978-1457663543 Chapter 7

Document Type
Homework Help
Book Title
The Film Experience: An Introduction 4th Edition
Patricia White, Timothy Corrigan
Summarize the cultural ubiquity of storytelling in film.
Describe the different historical practices that create the foundations for film narratives.
Explain how film narratives construct plots that can arrange the events of a story in different ways.
Identify the way film characters motivate actions in a story.
Break down the way plots create different temporal and spatial schemes.
Describe how the power of narration and narrative point of view determine our understanding of a story.
Distinguish the differences between classical and alternative narrative traditions.
Chapter 7 is the first chapter in Part 3, which deals with organizational structures: narrative, documentary, and
experimental films, as well as familiar movie genres. Chapter 7 begins with a short history of narrative and narrative
film from its roots in storytelling to the present day. It then examines stories and plots, characters, the three -part
structure of narrativebeginning, middle, and endand the different ways in which narrative elements can order
time and space. Finally, it considers the cultural and historical contexts that shape each narrative.
This chapter draws upon ideas that students may have encountered in literature, creative writing, anthropology,
sociology, or screenwriting classes. It exposes the underlying structures that cause viewers to prefer and seek out movies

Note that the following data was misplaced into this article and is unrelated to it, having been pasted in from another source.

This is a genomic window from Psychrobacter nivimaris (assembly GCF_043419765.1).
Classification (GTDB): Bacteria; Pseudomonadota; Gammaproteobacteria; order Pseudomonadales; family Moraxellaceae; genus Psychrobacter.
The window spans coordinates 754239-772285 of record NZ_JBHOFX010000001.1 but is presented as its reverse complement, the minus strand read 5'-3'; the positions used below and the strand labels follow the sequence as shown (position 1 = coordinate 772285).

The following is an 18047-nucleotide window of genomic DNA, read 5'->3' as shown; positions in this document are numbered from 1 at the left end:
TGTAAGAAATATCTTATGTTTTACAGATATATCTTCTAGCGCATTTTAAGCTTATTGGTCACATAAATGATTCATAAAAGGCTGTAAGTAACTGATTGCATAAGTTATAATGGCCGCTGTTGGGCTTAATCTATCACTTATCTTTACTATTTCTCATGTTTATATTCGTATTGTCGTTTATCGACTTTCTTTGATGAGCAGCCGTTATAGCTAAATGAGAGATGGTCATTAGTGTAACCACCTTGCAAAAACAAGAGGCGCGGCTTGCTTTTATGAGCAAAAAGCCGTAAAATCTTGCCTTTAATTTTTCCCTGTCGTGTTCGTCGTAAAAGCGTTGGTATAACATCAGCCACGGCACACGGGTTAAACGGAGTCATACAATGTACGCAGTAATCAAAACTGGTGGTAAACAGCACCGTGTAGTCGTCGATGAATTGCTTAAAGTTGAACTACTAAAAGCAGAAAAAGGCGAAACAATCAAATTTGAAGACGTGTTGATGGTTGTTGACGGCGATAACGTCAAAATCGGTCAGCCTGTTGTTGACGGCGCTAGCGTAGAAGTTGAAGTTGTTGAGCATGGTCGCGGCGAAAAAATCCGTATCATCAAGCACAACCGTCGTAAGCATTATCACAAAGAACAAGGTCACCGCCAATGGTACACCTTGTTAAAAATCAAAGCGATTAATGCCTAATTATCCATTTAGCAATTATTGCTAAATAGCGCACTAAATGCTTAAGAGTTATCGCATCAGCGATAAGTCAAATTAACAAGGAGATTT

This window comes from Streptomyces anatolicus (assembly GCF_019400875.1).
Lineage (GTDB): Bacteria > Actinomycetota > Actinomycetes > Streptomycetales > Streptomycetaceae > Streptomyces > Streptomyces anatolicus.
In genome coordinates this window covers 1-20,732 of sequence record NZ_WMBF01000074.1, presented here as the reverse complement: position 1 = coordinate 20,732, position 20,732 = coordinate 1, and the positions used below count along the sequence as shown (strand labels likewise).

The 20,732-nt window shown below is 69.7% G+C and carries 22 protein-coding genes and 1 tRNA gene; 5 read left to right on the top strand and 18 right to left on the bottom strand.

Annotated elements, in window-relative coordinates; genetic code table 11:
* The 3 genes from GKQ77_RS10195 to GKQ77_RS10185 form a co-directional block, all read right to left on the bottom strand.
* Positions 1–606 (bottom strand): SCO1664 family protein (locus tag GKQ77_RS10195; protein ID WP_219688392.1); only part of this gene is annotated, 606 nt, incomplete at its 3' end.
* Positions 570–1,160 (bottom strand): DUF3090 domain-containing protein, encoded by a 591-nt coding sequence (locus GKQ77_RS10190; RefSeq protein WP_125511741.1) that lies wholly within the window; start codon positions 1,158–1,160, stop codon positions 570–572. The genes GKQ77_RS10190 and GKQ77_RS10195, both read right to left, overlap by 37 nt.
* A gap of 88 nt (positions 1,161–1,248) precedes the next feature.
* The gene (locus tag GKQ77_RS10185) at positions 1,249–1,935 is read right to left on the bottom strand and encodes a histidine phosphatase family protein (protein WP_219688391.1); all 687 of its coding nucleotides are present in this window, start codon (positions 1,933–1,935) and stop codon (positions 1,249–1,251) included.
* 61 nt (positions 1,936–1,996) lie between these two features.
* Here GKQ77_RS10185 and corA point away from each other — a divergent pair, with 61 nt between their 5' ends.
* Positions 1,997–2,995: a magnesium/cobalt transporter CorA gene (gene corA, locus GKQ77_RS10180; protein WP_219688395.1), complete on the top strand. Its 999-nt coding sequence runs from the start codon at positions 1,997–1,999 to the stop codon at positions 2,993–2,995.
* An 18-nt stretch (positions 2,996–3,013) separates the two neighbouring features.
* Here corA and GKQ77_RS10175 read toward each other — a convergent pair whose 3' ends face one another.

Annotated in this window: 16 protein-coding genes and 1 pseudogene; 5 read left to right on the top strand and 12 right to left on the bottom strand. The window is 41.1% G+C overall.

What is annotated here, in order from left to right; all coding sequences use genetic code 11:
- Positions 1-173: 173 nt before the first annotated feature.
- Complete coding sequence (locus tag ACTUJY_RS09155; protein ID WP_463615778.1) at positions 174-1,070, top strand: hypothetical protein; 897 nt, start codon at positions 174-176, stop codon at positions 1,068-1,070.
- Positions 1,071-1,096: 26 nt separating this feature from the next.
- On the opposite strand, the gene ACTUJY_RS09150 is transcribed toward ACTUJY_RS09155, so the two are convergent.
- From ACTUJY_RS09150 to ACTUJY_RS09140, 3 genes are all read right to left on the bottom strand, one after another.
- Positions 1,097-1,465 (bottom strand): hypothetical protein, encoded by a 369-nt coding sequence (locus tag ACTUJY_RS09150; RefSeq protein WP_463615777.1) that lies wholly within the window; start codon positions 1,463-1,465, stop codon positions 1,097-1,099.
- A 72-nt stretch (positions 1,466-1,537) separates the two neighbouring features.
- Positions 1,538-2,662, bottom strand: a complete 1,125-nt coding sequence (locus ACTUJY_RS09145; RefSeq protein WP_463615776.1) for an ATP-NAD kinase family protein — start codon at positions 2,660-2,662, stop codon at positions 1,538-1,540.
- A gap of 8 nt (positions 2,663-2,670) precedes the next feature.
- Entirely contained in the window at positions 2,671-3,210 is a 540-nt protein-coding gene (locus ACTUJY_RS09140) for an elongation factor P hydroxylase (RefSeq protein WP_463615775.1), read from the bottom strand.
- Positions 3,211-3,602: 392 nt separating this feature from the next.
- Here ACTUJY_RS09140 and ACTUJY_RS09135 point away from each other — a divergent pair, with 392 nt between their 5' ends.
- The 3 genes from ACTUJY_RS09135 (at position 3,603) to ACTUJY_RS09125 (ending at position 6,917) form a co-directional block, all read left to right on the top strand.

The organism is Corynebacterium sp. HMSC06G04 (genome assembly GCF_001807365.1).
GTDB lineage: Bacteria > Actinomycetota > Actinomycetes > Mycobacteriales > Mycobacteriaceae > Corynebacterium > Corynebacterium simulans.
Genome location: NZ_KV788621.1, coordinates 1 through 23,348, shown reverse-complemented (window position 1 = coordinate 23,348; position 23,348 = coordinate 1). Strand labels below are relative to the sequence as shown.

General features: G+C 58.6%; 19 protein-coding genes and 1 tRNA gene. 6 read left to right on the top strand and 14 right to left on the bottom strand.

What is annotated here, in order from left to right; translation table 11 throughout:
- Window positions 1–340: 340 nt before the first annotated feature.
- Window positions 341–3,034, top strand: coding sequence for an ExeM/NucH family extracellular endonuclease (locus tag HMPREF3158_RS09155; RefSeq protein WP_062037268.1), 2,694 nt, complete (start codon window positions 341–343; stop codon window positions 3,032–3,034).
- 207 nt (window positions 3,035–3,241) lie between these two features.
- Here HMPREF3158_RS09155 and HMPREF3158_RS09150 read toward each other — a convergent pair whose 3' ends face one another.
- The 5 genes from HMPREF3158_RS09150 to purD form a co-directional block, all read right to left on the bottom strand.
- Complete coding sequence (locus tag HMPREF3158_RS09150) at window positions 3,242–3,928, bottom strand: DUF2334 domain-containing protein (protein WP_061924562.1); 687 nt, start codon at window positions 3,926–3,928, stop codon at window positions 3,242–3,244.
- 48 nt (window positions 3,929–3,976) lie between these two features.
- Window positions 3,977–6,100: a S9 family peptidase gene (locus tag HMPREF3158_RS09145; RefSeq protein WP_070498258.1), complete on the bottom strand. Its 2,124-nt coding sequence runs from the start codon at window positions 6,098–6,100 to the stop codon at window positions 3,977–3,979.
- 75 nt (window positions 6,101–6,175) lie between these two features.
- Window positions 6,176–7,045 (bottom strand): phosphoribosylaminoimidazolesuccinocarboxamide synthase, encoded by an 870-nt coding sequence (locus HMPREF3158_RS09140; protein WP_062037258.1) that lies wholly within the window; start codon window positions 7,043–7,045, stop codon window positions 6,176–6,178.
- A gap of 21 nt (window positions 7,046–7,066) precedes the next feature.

with certain kinds of plots, stories, or narrative styles and prompts students to examine what motivates their own
moviegoing choices.
Oz the Great and Powerful (2013) relies not just on the audience’s familiarity with narration and narrative
conventions but also on its knowledge of 1939’s The Wizard of Oz and the Oz books by Frank L. Baum. We take it for
granted that there’s no place like home, even though Kansas’s drab black-and-white mise-en-scène does little to persuade
us visually. Consider beginning the discussion of narrative forms by looking at two scenes from the movie that subvert our
expectations: when Dorothy first meets the Cowardly Lion and when she learns from the Wizard that he has no magical
powers to grant her wish. Students can discover how much they already know about how narrative works. It is worth
discussing with them how Sam Raimi’s name in the opening credits of the 2013 movie might signal that the movie will
follow one type of narrative, or how the Walt Disney name left viewers unprepared for the darkness of director and
all-around polymath Walter Murch’s more Baum-faithful film Return to Oz (1985); and how all three films capitalize